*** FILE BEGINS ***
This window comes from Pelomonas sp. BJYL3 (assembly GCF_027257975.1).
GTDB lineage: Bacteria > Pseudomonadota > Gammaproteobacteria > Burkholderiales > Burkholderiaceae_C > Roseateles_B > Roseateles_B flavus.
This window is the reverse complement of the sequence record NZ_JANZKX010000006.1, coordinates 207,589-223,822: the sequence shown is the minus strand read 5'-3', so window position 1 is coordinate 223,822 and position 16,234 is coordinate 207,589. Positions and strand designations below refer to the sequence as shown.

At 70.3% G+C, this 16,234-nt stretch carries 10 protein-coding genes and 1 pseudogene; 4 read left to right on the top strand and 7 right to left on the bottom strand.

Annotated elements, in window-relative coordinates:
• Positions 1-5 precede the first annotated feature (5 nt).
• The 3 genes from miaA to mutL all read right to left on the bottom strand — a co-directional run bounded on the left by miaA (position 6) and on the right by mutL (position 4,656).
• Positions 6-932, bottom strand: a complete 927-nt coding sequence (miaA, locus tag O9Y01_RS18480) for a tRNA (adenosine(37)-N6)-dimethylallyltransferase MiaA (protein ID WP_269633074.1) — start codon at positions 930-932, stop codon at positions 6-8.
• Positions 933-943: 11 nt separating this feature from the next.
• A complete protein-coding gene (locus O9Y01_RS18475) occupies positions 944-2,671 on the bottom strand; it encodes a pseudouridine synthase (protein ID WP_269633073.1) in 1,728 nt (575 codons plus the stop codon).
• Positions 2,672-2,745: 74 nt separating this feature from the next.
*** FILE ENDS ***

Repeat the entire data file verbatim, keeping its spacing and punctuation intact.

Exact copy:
This window comes from Pelomonas sp. BJYL3 (assembly GCF_027257975.1).
GTDB lineage: Bacteria > Pseudomonadota > Gammaproteobacteria > Burkholderiales > Burkholderiaceae_C > Roseateles_B > Roseateles_B flavus.
This window is the reverse complement of the sequence record NZ_JANZKX010000006.1, coordinates 207,589-223,822: the sequence shown is the minus strand read 5'-3', so window position 1 is coordinate 223,822 and position 16,234 is coordinate 207,589. Positions and strand designations below refer to the sequence as shown.

At 70.3% G+C, this 16,234-nt stretch carries 10 protein-coding genes and 1 pseudogene; 4 read left to right on the top strand and 7 right to left on the bottom strand.

Annotated elements, in window-relative coordinates:
• Positions 1-5 precede the first annotated feature (5 nt).
• The 3 genes from miaA to mutL all read right to left on the bottom strand — a co-directional run bounded on the left by miaA (position 6) and on the right by mutL (position 4,656).
• Positions 6-932, bottom strand: a complete 927-nt coding sequence (miaA, locus tag O9Y01_RS18480) for a tRNA (adenosine(37)-N6)-dimethylallyltransferase MiaA (protein ID WP_269633074.1) — start codon at positions 930-932, stop codon at positions 6-8.
• Positions 933-943: 11 nt separating this feature from the next.
• A complete protein-coding gene (locus O9Y01_RS18475) occupies positions 944-2,671 on the bottom strand; it encodes a pseudouridine synthase (protein ID WP_269633073.1) in 1,728 nt (575 codons plus the stop codon).
• Positions 2,672-2,745: 74 nt separating this feature from the next.